Around the globe, an estimated 11.2 million to 13.7 million children have been internally displaced as a result of armed conflict. Forced displacement uproots children and youths at a time when their lives most need stability.
Displacement compounds children’s vulnerability
During flight from conflict zones, families and children are often exposed to multiple physical dangers. They are threatened by attacks, shelling, and landmines, and must often walk for days with only limited quantities of water and food. Under such circumstances, children often become acutely undernourished and prone to illness, and death. Girls are especially vulnerable to sexual abuse during displacement.
Many children abandon home to avoid forced recruitment, only to find that displacement exposes them to the risk of recruitment, especially if they have no documentation and travel alone. Moreover, internally displaced children often lack access to education and health services.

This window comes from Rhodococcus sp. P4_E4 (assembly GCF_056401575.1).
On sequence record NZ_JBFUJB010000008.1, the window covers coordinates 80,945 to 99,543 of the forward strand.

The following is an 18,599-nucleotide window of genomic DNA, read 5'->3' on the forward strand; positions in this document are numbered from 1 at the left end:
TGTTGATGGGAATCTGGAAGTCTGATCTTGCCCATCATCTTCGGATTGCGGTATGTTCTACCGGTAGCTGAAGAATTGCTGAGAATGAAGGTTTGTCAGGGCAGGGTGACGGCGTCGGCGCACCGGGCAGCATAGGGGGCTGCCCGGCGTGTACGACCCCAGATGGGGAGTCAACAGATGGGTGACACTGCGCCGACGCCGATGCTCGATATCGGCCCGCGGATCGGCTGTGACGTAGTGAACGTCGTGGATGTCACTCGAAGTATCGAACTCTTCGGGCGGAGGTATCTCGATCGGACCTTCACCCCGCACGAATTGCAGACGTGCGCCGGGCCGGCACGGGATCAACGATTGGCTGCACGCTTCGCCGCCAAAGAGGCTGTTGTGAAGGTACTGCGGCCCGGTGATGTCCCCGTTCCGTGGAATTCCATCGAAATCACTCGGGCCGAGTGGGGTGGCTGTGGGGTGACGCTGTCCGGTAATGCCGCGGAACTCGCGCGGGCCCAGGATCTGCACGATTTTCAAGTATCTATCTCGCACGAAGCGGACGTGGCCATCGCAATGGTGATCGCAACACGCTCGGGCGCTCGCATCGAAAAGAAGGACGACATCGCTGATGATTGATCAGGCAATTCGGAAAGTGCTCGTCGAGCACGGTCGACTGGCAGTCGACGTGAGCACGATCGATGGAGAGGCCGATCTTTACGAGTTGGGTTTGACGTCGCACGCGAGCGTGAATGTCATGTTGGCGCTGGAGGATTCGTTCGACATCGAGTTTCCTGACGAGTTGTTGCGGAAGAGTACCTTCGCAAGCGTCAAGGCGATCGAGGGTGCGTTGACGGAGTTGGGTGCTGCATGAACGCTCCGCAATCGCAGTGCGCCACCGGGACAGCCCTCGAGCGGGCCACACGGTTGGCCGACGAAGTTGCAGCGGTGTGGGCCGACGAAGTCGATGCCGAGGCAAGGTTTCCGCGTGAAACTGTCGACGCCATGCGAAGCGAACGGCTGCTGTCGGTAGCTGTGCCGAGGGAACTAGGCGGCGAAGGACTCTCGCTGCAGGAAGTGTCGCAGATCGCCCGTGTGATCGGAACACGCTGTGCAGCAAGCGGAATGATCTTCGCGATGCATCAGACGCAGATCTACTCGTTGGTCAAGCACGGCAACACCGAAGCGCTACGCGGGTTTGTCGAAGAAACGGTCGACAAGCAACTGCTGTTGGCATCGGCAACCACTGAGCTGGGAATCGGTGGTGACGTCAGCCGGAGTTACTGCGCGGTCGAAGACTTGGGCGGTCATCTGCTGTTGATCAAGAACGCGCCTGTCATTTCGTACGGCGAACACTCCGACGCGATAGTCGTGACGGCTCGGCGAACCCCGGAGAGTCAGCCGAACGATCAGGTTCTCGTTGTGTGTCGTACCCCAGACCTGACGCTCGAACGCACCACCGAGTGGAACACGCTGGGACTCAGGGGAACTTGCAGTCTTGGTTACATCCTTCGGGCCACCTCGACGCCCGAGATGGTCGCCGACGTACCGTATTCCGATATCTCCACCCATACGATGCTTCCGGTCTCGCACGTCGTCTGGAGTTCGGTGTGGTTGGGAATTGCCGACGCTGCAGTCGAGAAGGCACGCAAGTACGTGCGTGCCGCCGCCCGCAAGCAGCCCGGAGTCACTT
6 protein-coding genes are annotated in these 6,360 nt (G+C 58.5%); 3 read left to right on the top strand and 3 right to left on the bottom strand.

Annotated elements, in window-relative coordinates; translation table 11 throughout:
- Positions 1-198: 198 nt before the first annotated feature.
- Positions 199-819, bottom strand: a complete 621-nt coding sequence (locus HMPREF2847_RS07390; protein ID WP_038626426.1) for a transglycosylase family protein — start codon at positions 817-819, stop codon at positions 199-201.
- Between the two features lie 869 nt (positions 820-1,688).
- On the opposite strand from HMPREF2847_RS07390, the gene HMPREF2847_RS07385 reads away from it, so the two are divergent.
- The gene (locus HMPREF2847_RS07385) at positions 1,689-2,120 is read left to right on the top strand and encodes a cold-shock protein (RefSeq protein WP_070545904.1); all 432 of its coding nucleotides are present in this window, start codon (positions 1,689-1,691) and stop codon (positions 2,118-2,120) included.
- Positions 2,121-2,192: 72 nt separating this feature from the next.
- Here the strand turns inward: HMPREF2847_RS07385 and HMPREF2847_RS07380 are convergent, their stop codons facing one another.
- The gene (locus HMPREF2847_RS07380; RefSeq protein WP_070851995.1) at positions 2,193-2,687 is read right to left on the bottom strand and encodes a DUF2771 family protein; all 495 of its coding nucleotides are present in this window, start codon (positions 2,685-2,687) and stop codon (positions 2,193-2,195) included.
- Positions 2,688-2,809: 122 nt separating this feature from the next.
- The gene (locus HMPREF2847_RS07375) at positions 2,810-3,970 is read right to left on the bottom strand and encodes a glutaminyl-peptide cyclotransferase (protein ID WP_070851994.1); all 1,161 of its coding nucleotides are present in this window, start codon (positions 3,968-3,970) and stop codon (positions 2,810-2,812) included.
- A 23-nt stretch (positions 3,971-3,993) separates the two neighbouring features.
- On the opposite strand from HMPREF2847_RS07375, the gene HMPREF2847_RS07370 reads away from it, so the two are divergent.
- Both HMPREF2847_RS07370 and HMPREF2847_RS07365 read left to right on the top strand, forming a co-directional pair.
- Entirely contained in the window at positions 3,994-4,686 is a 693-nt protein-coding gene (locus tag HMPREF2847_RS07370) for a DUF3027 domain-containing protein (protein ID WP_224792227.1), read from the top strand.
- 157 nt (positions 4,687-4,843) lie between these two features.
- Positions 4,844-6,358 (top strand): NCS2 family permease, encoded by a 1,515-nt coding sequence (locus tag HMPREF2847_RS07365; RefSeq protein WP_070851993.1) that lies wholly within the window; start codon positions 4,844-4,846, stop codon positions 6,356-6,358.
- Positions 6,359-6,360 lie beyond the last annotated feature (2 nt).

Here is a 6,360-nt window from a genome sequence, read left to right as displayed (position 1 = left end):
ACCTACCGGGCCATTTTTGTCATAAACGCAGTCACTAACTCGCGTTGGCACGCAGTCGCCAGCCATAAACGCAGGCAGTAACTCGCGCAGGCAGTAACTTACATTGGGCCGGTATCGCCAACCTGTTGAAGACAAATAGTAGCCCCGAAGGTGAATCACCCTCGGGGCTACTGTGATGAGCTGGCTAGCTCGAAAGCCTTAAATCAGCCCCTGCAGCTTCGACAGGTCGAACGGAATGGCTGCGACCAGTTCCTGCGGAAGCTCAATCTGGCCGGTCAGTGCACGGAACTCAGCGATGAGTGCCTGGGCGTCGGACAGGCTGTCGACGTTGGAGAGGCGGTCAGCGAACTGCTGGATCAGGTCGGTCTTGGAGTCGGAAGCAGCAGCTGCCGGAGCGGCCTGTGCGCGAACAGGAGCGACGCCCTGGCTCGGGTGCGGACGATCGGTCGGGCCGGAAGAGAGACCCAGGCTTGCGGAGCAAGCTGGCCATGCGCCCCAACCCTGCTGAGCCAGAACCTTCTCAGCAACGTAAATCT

The rights of IDP children
Children in armed conflict who are internally displaced have rights just as all other children. Their rights are expressly guaranteed in an extensive body of human rights and humanitarian law.
These rights and guarantees include:
- the principle of non-discrimination
- the right to documentation
- protection from violence and abuse
- the rights to essential services
- the requirements that when dealing with internally displaced children the best interest of the child must prevail.
The Working Paper on The Rights and Guarantees of Internally Displaced Children in Armed Conflict offers guidance to governments and other humanitarian actors in how to advocate for their rights and provide adequate protection.